Talmud, Messianic Judaism, and Imperfect Truth

Talmud is not what you think it is.

I say that because Talmud is not what I thought it was. I had done a fair amount of reading in Talmud and about Talmud before taking a class, which I am half-way through, at the Messianic Jewish Theological Institute (mjti.org).

Wow, was I ever wrong. So I will just assume that you are wrong as well about what is in Talmud and what it’s purpose is.

I don’t intend to go in depth here and give you examples. I intend only to open your mind to something and perhaps create a desire for further study (guided study, by a qualified instructor — it is foolish to think you can learn Talmud on your own or by reading a few books).

So, to begin to open your mind to Talmud, why it is important for Messianic Judaism, for example, let me help you think generally about something important: the imperfection of our ability to know the truth.

What does it mean to live for God? Can anyone live, or more specifically know how to live, exactly as God desires in every circumstance?

A simplistic answer: “Yes, God told us in the Bible how to live and all we have to do is read it and do it.”

The wise student replies: “How do you apply the Bible to a complex problem of real life, such as third world debt or capital punishment or even a personal decision about which charity or ministry God would want you to support?”

Simplistically, we can all see that stealing is not God’s will. But life rarely throws such simple dilemmas our way. Would God be more of a pure capitalist, even if it meant millions starving due to mental illness, addictions, and lack of motivation to succeed in a capitalistic society? Or would God be more of a pure socialist even if it meant lack of production due to lack of motivation and rampant corruption as people seek to be more equal than others in spite of socialism’s promise of equality?

Hey, the problems of life don’t even need to be that difficult. In the Talmud, it turns out that the simplest commands of God are not so easy to define precisely. Deuteronomy 6 commands that the words of the Shema be repeated several times a day and taught to children (a command ignored by non-Jews, though Scot McKnight has helpfully brought back the value of the Shema for Christians in his book The Jesus Creed, get it HERE).

God’s command in Deuteronomy 6 seems fairly simple. But there is a place in the Talmud where two sages debate the issue. Must the Shema be recited in Hebrew or can it be recited in any language? The argument goes on and on with both sages using the exact wording of Deuteronomy 6 to make their case.

You see, just because something is written down in the Bible, and even if we all agree that the Bible is inspired and infallible, still it requires interpretation.

And whenever there is interpretation, there will be interpretations (plural). Whose is right?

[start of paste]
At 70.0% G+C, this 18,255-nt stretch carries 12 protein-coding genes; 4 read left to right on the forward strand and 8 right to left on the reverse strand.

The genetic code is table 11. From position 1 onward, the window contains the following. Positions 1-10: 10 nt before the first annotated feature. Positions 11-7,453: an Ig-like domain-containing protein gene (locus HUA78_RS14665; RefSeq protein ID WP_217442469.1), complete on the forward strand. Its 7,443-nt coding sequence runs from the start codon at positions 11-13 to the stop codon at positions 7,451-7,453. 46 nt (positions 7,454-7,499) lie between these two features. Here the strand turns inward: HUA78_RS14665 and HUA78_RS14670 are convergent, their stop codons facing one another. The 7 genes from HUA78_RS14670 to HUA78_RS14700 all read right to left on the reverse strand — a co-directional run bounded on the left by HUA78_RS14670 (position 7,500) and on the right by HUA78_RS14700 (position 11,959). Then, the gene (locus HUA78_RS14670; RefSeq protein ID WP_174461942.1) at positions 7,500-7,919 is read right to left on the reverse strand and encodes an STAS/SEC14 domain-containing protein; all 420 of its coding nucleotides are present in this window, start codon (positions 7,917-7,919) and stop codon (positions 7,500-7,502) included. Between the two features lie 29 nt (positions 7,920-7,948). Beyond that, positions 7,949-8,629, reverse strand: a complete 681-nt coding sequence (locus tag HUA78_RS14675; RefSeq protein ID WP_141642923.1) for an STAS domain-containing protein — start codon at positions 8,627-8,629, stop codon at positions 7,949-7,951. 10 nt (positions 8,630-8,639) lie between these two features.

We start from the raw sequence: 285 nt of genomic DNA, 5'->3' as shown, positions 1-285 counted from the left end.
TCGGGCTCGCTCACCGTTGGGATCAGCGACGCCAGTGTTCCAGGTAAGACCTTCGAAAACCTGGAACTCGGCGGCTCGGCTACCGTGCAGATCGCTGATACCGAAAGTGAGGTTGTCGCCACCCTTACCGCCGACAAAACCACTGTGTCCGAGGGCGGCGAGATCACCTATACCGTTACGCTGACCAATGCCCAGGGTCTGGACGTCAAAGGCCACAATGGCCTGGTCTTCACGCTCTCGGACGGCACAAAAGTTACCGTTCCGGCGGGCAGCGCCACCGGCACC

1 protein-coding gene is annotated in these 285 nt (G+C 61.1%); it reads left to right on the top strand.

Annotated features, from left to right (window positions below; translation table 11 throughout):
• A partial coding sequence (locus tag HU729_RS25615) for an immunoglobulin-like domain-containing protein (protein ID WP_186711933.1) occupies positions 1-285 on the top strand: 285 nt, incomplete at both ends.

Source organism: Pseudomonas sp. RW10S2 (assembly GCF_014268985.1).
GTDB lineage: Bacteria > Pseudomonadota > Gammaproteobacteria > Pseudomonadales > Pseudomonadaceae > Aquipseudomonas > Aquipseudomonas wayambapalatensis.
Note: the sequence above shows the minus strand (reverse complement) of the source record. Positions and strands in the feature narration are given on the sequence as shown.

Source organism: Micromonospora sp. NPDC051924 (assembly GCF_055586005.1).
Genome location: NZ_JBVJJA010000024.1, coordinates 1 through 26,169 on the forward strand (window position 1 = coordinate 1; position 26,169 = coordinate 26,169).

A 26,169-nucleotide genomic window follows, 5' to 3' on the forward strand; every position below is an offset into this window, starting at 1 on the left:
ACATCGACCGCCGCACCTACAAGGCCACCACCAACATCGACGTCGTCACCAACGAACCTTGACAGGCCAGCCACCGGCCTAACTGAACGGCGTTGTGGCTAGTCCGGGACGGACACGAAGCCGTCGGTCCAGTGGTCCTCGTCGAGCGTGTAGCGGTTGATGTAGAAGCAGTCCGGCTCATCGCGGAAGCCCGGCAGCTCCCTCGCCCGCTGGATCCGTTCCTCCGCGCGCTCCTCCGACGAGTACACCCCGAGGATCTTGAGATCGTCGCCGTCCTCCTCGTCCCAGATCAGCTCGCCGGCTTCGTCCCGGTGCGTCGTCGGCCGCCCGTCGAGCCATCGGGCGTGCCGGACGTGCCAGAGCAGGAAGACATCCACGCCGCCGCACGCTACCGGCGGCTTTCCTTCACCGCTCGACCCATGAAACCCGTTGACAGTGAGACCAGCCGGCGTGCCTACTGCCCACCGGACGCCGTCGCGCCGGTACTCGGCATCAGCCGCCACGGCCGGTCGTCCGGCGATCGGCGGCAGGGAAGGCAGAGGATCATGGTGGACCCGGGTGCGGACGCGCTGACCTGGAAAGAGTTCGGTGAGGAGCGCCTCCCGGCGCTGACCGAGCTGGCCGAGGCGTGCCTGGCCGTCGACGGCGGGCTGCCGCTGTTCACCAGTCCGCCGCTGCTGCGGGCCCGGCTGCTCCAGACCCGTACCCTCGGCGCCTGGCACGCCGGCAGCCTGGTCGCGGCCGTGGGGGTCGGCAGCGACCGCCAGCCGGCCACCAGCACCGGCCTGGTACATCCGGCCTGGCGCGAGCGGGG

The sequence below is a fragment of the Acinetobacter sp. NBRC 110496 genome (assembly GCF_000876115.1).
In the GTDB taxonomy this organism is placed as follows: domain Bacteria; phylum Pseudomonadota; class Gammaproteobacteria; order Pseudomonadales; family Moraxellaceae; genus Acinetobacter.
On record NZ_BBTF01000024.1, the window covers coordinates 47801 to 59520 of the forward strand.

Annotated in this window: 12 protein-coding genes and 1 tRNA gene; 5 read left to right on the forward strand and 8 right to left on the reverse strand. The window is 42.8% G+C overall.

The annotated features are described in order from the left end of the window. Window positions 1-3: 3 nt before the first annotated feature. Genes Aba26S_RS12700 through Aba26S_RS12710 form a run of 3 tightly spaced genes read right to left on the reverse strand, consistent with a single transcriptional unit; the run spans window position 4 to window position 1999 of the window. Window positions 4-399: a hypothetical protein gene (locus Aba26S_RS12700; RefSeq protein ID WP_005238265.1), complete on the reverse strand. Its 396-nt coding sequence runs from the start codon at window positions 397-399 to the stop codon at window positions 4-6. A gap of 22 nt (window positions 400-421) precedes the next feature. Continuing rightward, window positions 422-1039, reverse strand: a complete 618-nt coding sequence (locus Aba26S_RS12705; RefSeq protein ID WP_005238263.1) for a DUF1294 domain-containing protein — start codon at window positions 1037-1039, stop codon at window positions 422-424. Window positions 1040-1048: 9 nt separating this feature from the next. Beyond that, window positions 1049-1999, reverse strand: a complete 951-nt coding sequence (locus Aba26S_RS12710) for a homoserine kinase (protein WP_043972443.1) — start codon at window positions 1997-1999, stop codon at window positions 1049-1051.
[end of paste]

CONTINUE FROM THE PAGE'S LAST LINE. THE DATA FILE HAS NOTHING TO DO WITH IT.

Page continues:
For a lot of Christians the call to be like Jesus is at the center of spirituality. A simply form of this is the question, “What would Jesus do?” Recently a documentary asked the question, “Would Jesus drive a gas-guzzling SUV?”

Well, if our way of life is so simple and so clearly spelled out in the Bible, you answer that! Would he?

It’s not easy for people to live with uncertainty. I, for one, drive a Chevrolet Suburban. God might not be pleased with that. But then, he gave me eight children in a world where a car is pretty important and we won’t all fit in a Hybrid Compact Japanese car.

So, what does any of this have to do with Talmud and why Talmud is important for Messianic Judaism?

Like I told you, Talmud isn’t what you think it is. Talmud isn’t a book you quote from authoritatively to give weight to some point you wish to make. This is what most Messianic Jews think Talmud is. Thus, when they read an opinion in Talmud that they find unscriptural or offensive, they reject the whole thing.

No, Talmud is not a book of answers. It is a discussion. For the most part, it is a discussion with no answers.

Let’s be honest. Life is like that. Would Jesus watch “Grey’s Anatomy”? Could you write a short paper defending both sides of that question? I know I could.

Here’s the big point, the thing I’ve been building up to all along: Talmud is a discussion about Torah that teaches us to probe the very depths of Torah and it is the discussion that causes growth more than any confident set of answers we supposedly arrive at.

Have you ever tried to read a philosophy book? You thought the meaning of reality was rather simple and then some Greek or European dudes made fine distinctions between things like ideals and forms or phenomena and noumena. And your mind was opened to new levels of thought. And you had less certainty. But you had greater sensitivity.

That’s what Talmud will do for you. That’s why we need Talmudic scholarship in Messianic Judaism. We need people who understand the why’s and why-not’s of keeping the Torah.

Must we say Shema in Hebrew? You tell me.


About Derek Leman

IT guy working in the associations industry. Formerly a congregational rabbi. Dad of 8. Nerd.
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